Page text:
Four decades after it first shook the nation, then the world, William Peter Blatty's thrilling masterwork of faith and demonic possession returns in an even more powerful form....
In this spectacular father/son collaboration, Stephen King and Owen King tell the highest of high-stakes stories....
Discover the classic behind-the-scenes chronicle of John E. Douglas’ 25-year career in the FBI Investigative Support Unit, where he used psychological profiling....
Hear this history-making serial novel - from cliffhanger to cliffhanger - in its entirety. When it first appeared, one volume per month...
This A-Z encyclopedia of 150 serial killers is the ideal reference audiobook. Included are the most famous true crime serial killers....
Welcome to Derry, Maine. It's a small city, a place as hauntingly familiar as your own hometown. Only in Derry the haunting is real....
Here are the confessions of a vampire. Hypnotic, shocking, and chillingly erotic, this is a novel of mesmerizing beauty and astonishing force....
Paul Sheldon is a best-selling novelist who has finally met his number-one fan. Her name is Annie Wilkes, and she is more than a rabid reader - she is Paul's nurse....
Billy Halleck commits vehicular manslaughter when his lack of attention results in the death of an old gypsy lady on the street....
Hollywood's make-believe maniacs like Jason, Freddy, and Hannibal Lecter can't hold a candle to real-life monsters like John Wayne Gacy, Ted Bundy, Jeffrey Dahmer, and scores of others....
An unpopular teenage girl, whose mother is a religious fanatic, is tormented and teased to the breaking point by her more popular schoolmates....
At last the evolution of his evil is revealed.
Hannibal Lecter emerges from the nightmare of the Eastern Front, a boy in the snow, mute, with a chain around his neck.
He seems utterly alone, but he has brought his demons with him.
Hannibal's uncle, a noted painter, finds him in a Soviet orphanage and brings him to France, where Hannibal will live with his uncle and his uncle's beautiful and exotic wife, Lady Murasaki.
Lady Murasaki helps Hannibal to heal. With her help he flourishes, becoming the youngest person ever admitted to medical school in France.
But Hannibal's demons visit him and torment him. When he is old enough, he visits them in turn.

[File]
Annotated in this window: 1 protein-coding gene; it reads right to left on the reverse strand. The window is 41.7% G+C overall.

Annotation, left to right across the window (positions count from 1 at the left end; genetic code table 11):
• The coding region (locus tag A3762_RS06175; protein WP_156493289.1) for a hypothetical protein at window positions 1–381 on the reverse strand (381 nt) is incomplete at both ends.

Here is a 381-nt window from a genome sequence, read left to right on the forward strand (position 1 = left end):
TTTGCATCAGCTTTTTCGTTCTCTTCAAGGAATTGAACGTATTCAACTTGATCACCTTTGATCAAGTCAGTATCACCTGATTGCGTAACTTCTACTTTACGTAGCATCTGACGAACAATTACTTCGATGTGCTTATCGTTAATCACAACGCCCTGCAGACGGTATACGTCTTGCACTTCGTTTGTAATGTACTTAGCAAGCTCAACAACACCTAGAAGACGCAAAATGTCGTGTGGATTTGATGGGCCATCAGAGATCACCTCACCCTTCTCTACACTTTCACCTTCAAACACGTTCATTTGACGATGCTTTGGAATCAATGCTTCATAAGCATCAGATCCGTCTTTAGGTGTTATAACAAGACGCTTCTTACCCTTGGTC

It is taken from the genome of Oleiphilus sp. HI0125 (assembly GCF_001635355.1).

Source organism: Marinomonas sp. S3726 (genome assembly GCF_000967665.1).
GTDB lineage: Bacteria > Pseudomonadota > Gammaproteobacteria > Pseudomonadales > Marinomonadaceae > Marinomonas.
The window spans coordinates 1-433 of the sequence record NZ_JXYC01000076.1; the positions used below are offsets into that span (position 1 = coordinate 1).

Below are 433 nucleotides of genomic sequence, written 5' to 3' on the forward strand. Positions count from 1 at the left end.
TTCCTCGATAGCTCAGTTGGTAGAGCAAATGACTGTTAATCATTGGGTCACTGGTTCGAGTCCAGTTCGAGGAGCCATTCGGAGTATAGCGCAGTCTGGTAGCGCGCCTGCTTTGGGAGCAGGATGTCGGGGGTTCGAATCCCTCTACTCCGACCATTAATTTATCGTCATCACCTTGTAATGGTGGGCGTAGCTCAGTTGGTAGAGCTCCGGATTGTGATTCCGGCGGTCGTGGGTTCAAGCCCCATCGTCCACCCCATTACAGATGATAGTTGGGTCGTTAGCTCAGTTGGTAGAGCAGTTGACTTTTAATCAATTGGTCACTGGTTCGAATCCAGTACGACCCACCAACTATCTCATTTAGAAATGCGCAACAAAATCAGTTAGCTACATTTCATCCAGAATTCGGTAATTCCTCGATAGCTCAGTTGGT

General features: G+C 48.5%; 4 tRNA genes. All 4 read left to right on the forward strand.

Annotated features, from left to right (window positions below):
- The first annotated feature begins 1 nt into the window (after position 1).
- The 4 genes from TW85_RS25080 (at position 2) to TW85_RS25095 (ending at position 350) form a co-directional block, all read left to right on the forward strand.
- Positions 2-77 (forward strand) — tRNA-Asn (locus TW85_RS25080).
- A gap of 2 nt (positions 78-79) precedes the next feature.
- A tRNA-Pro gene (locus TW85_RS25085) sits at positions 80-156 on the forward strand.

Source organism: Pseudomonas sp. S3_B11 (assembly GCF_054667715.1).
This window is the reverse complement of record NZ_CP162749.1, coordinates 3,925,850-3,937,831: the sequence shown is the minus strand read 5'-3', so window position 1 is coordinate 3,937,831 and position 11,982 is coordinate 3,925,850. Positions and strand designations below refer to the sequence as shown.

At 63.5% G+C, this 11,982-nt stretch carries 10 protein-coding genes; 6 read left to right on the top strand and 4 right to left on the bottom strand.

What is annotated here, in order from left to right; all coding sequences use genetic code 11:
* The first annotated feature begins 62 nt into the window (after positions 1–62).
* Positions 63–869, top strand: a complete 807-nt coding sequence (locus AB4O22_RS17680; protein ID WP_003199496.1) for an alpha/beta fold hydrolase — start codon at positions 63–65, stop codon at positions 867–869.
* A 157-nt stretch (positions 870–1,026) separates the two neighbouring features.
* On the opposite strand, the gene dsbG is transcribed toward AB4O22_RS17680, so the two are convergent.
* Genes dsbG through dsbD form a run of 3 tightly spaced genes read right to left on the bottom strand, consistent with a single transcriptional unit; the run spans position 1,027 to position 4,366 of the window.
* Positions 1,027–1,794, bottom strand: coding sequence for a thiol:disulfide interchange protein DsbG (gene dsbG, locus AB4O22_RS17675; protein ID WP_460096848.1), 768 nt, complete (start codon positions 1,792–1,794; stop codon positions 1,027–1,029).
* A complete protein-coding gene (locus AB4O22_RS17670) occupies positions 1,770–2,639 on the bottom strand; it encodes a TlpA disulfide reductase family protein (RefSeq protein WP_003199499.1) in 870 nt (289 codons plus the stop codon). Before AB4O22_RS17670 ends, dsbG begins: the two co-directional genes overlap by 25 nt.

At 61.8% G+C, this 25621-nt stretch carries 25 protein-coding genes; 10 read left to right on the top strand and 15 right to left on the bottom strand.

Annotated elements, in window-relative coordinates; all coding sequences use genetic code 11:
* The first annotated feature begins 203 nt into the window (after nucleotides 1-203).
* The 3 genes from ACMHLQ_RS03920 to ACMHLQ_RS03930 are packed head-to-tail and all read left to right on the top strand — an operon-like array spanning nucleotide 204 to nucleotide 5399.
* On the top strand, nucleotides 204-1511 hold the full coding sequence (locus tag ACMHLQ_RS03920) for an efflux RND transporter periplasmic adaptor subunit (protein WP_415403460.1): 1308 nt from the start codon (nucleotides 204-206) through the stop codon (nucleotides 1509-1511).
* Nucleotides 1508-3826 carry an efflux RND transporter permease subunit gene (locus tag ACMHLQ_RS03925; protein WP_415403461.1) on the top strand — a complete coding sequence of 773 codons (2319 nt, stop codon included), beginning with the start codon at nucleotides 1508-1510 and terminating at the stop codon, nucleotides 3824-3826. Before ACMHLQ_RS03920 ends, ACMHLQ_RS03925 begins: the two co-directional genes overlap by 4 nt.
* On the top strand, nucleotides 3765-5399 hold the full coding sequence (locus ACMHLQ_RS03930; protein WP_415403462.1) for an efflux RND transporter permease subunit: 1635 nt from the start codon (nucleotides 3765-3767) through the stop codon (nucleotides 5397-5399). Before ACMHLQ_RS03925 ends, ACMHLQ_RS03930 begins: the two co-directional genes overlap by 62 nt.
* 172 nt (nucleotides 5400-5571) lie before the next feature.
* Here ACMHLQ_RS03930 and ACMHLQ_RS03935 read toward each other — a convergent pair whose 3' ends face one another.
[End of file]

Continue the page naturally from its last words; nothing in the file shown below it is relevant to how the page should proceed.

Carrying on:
He discovers he has gifts beyond the academic, and in that epiphany, Hannibal Lecter becomes death's prodigy.
I liked the idea of hearing about what made Hannibal the sociopath, it was interesting how Thomas Harris portrayed him as a severely damaged child. The book was a bit disjointed, and it was difficult sometimes to keep track of all the names (being a visual person, I have a much easier time reading when there are lots of characters). The one major downfall was actually the narrator, and while I know it was the author himself, his southern accent really threw me off when I was trying to get into a Eastern European story, and his French and German accents were even more distracting. I appreciate his involvement, but I think another narrator would have served better. It is a good book, however, and I recommend it.
8 of 8 people found this review helpful
This is a remarkably well written story of a very dark character. Laying the foundation that gives a deeper in-site into Hannibal that will add a meaningful depth to the later stories. Not just a "hole filler" or "gore fest" but a good story that also stands by it self. A must for Hannibal Fans.
Having the author narrate is a mistake. He is flat and emotionless in voice and his Southern American accent gets in the way of the European backdrop of the story. Persons of like accent or a more familiar ear to this accent may get past this poor choice in narrative. A trained voice would have made the telling of this story more spellbinding as the story itself is of that quality.
11 of 12 people found this review helpful
I thought the book was..quite good. The author is well read, and does very thorough research. This book, like Hannibal, has multiple levels. You can listen to the story, the words and verse, or the imagery. I know I get a good feeling knowing that despite paying close attention, there is no way I will be able to hear everything the first time around and will be able to listen to it again and get the same enjoyment as the first time.